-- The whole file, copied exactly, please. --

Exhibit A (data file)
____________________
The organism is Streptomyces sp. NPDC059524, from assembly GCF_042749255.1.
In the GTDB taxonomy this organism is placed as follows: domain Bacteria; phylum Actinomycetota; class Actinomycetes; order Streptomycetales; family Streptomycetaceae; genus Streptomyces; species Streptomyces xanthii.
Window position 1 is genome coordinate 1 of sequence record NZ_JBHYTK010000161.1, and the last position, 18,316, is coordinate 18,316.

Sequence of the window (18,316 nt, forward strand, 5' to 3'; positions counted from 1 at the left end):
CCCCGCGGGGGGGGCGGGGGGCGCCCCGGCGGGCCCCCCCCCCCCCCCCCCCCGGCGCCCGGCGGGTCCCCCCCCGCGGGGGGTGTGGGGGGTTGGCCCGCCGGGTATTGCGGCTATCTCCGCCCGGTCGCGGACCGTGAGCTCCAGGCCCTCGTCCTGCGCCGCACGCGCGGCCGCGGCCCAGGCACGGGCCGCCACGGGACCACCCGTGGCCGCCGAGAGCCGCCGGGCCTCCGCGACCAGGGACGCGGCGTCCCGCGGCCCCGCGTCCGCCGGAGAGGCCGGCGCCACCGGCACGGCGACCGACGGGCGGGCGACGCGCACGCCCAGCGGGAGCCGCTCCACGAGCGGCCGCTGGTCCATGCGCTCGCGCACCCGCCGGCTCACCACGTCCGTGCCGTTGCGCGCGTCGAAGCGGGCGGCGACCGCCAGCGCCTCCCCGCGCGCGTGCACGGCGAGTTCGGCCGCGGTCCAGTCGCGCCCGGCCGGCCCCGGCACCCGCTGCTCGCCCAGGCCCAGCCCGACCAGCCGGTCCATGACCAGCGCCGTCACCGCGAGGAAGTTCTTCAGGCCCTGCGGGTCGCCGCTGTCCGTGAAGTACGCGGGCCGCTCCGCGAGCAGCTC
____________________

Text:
The organism is Streptomyces sp. NPDC059524, from assembly GCF_042749255.1.
In the GTDB taxonomy this organism is placed as follows: domain Bacteria; phylum Actinomycetota; class Actinomycetes; order Streptomycetales; family Streptomycetaceae; genus Streptomyces; species Streptomyces xanthii.
Window position 1 is genome coordinate 1 of sequence record NZ_JBHYTK010000161.1, and the last position, 18,316, is coordinate 18,316.

Sequence of the window (18,316 nt, forward strand, 5' to 3'; positions counted from 1 at the left end):
CCCCGCGGGGGGGGCGGGGGGCGCCCCGGCGGGCCCCCCCCCCCCCCCCCCCCGGCGCCCGGCGGGTCCCCCCCCGCGGGGGGTGTGGGGGGTTGGCCCGCCGGGTATTGCGGCTATCTCCGCCCGGTCGCGGACCGTGAGCTCCAGGCCCTCGTCCTGCGCCGCACGCGCGGCCGCGGCCCAGGCACGGGCCGCCACGGGACCACCCGTGGCCGCCGAGAGCCGCCGGGCCTCCGCGACCAGGGACGCGGCGTCCCGCGGCCCCGCGTCCGCCGGAGAGGCCGGCGCCACCGGCACGGCGACCGACGGGCGGGCGACGCGCACGCCCAGCGGGAGCCGCTCCACGAGCGGCCGCTGGTCCATGCGCTCGCGCACCCGCCGGCTCACCACGTCCGTGCCGTTGCGCGCGTCGAAGCGGGCGGCGACCGCCAGCGCCTCCCCGCGCGCGTGCACGGCGAGTTCGGCCGCGGTCCAGTCGCGCCCGGCCGGCCCCGGCACCCGCTGCTCGCCCAGGCCCAGCCCGACCAGCCGGTCCATGACCAGCGCCGTCACCGCGAGGAAGTTCTTCAGGCCCTGCGGGTCGCCGCTGTCCGTGAAGTACGCGGGCCGCTCCGCGAGCAGCTC